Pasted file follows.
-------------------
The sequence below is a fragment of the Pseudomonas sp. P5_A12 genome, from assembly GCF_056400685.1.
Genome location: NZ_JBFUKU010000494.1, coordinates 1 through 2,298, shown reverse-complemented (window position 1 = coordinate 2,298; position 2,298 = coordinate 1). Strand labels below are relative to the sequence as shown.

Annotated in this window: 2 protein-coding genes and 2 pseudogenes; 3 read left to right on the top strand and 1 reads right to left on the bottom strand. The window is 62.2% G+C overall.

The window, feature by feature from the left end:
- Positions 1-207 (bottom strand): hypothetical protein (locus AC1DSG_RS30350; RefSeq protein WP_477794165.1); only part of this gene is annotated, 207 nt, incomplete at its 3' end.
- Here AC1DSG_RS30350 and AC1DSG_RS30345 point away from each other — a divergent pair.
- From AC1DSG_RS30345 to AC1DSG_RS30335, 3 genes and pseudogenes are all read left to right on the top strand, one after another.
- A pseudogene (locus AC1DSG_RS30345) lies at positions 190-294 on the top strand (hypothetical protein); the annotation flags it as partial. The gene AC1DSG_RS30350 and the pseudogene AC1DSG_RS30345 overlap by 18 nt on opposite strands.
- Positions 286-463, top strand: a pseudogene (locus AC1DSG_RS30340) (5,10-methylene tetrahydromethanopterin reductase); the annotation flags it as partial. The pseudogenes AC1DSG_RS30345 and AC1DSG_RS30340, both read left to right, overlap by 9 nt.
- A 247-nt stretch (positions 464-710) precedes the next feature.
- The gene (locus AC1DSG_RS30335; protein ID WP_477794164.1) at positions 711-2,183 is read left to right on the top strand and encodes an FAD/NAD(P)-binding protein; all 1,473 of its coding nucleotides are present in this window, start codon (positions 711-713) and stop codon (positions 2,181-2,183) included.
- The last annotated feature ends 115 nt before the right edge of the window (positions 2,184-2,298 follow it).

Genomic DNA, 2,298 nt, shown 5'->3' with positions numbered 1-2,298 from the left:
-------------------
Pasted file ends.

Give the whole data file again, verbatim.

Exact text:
The sequence below is a fragment of the Pseudomonas sp. P5_A12 genome, from assembly GCF_056400685.1.
Genome location: NZ_JBFUKU010000494.1, coordinates 1 through 2,298, shown reverse-complemented (window position 1 = coordinate 2,298; position 2,298 = coordinate 1). Strand labels below are relative to the sequence as shown.

Annotated in this window: 2 protein-coding genes and 2 pseudogenes; 3 read left to right on the top strand and 1 reads right to left on the bottom strand. The window is 62.2% G+C overall.

The window, feature by feature from the left end:
- Positions 1-207 (bottom strand): hypothetical protein (locus AC1DSG_RS30350; RefSeq protein WP_477794165.1); only part of this gene is annotated, 207 nt, incomplete at its 3' end.
- Here AC1DSG_RS30350 and AC1DSG_RS30345 point away from each other — a divergent pair.
- From AC1DSG_RS30345 to AC1DSG_RS30335, 3 genes and pseudogenes are all read left to right on the top strand, one after another.
- A pseudogene (locus AC1DSG_RS30345) lies at positions 190-294 on the top strand (hypothetical protein); the annotation flags it as partial. The gene AC1DSG_RS30350 and the pseudogene AC1DSG_RS30345 overlap by 18 nt on opposite strands.
- Positions 286-463, top strand: a pseudogene (locus AC1DSG_RS30340) (5,10-methylene tetrahydromethanopterin reductase); the annotation flags it as partial. The pseudogenes AC1DSG_RS30345 and AC1DSG_RS30340, both read left to right, overlap by 9 nt.
- A 247-nt stretch (positions 464-710) precedes the next feature.
- The gene (locus AC1DSG_RS30335; protein ID WP_477794164.1) at positions 711-2,183 is read left to right on the top strand and encodes an FAD/NAD(P)-binding protein; all 1,473 of its coding nucleotides are present in this window, start codon (positions 711-713) and stop codon (positions 2,181-2,183) included.
- The last annotated feature ends 115 nt before the right edge of the window (positions 2,184-2,298 follow it).

Genomic DNA, 2,298 nt, shown 5'->3' with positions numbered 1-2,298 from the left: